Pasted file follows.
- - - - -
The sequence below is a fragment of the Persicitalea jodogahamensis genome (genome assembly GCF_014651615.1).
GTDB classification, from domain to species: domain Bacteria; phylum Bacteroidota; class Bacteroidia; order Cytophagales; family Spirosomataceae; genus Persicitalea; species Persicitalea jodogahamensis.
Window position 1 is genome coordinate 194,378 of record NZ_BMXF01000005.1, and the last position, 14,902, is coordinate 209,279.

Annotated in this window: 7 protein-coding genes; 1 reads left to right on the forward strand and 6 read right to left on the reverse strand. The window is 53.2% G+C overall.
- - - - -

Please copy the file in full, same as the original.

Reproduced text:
The sequence below is a fragment of the Persicitalea jodogahamensis genome (genome assembly GCF_014651615.1).
GTDB classification, from domain to species: domain Bacteria; phylum Bacteroidota; class Bacteroidia; order Cytophagales; family Spirosomataceae; genus Persicitalea; species Persicitalea jodogahamensis.
Window position 1 is genome coordinate 194,378 of record NZ_BMXF01000005.1, and the last position, 14,902, is coordinate 209,279.

Annotated in this window: 7 protein-coding genes; 1 reads left to right on the forward strand and 6 read right to left on the reverse strand. The window is 53.2% G+C overall.